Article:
The following are some problems to look out for with this method. If any “bubbling” of your tattoo occurs, you should stop applying ointment and let it begin to peel on its own. This bubbling is caused from moisture (usually too much ointment!) getting trapped in your tattoo, and could lead to scabbing. If a scab develops, it could possibly remove the color beneath. It is very important that they are allowed to dry out completely, and not at any time get waterlogged. The scab will eventually fall off on its own, and your tattoo should be fine. Also, some people develop a small allergic reaction to the antibiotic agent in ointments, which is why I recommend Hustle Butter as it is made for your new tattoo, but reactions will appear as a red rash around the tattoo and disappears once the ointment is no longer used.

A small percentage of people may develop a more serious reaction, and may require medical attention. It’s going to be on you for the rest of your life, and it only takes a week or two of your attention to ensure it looks good forever.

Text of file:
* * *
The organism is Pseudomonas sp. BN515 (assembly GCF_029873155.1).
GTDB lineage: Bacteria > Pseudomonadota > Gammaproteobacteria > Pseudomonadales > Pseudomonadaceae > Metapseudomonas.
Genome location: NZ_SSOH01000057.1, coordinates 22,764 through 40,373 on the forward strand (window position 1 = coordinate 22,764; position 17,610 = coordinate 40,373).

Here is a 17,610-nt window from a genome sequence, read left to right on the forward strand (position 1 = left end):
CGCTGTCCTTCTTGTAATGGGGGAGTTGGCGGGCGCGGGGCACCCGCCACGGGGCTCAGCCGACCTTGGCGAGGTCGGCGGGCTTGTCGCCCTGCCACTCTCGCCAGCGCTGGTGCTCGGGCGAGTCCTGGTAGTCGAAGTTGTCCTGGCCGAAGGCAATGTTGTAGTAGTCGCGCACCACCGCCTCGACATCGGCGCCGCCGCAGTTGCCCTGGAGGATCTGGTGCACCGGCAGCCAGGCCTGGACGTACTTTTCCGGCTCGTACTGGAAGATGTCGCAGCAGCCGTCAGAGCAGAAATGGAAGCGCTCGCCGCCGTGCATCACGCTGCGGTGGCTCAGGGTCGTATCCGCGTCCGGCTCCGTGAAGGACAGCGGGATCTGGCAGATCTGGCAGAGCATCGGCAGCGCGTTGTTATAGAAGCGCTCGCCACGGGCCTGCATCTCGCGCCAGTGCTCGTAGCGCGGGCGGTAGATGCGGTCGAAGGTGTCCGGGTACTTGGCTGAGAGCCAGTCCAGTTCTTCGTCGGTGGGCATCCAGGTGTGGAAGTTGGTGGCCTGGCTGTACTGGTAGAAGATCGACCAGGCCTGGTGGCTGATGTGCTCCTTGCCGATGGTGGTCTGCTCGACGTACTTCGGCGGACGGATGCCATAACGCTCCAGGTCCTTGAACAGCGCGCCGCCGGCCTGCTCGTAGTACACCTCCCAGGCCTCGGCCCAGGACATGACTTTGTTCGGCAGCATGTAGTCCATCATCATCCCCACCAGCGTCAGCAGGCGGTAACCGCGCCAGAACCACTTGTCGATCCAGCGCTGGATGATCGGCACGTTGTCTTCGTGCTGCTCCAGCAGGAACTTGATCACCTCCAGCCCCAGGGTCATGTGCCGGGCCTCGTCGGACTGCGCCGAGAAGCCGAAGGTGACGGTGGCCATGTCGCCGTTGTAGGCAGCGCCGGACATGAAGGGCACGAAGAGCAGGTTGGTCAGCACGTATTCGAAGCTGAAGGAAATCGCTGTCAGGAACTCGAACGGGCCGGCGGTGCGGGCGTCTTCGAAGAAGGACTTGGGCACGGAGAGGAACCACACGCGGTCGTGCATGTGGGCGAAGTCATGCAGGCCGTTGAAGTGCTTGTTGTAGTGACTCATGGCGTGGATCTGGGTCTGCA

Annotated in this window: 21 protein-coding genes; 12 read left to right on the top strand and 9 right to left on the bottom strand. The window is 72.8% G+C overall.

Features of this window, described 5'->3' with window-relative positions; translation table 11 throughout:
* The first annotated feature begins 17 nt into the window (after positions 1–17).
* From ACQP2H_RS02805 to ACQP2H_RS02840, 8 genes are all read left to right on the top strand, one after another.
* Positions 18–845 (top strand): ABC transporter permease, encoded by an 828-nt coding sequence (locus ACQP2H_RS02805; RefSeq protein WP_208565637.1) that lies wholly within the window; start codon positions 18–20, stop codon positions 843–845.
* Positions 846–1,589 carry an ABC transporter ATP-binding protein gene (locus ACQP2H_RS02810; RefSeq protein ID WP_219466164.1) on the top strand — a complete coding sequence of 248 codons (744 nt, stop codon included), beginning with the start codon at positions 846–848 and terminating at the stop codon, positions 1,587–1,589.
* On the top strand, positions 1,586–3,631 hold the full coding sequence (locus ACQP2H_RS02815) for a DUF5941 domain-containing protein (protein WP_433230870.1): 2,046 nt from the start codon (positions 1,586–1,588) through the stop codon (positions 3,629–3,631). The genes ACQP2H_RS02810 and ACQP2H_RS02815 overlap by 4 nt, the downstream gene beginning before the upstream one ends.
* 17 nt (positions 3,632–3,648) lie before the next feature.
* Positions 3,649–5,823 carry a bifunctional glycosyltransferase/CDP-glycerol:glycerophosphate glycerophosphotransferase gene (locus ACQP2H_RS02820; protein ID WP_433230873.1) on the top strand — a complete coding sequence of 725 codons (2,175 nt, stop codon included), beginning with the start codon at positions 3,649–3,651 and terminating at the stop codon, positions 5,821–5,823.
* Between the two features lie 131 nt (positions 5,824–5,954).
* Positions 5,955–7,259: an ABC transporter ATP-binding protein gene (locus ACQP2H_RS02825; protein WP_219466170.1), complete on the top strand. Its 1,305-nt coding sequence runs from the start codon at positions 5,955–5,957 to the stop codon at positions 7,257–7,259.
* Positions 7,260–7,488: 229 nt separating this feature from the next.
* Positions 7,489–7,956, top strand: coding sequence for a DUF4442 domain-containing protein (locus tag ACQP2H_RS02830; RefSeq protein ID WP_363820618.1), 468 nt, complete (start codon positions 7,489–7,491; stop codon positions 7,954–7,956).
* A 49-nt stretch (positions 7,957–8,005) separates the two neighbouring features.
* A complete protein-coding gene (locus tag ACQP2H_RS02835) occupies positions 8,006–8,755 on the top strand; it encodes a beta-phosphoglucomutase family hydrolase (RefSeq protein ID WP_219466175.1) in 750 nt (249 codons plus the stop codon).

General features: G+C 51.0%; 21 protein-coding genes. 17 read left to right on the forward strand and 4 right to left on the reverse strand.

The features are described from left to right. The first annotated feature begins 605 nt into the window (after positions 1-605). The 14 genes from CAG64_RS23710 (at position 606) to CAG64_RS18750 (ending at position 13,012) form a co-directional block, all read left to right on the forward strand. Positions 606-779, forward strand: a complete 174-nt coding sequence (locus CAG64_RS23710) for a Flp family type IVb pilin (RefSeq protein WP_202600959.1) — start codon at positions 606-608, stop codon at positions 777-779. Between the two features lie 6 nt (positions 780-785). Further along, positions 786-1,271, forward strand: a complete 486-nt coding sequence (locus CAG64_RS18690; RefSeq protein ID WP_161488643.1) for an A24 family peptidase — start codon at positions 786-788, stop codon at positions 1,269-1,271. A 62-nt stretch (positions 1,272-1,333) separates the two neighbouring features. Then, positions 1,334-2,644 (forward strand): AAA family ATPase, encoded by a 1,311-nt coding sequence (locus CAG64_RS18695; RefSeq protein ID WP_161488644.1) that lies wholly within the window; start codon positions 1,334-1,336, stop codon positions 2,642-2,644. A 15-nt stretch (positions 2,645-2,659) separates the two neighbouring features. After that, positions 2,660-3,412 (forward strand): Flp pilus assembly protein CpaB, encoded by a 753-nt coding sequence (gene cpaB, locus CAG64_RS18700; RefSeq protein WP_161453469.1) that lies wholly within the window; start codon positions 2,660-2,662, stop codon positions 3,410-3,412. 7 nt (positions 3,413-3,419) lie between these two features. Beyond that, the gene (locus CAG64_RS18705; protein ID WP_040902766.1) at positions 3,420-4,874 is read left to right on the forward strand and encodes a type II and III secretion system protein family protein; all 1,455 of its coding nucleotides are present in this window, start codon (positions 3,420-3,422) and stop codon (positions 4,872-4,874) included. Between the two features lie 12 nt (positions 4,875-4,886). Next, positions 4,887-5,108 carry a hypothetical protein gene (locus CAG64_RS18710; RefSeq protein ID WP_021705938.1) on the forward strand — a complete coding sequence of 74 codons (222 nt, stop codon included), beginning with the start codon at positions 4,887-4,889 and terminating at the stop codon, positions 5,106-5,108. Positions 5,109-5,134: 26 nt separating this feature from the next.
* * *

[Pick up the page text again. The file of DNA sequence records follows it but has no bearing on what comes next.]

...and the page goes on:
Larger Extensive Tattoos

This is the less conventional method, and tends to work well for larger tattoos, as well as tattoos in awkward areas that will be covered with clothing, as this can cause irritation. If you find that your tattoos have healed poorly in the past, I strongly suggest this method.

After removing your bandage, washing your tattoo with Dial soap and fingertips, rinsing, and thoroughly pat drying your new tattoo, you will want to completely cover the tattoo in plastic wrap (but not too much of the surrounding area), and use NO ointment. Making sure the plastic is taped on good and will not slide off during your normal day to day activities.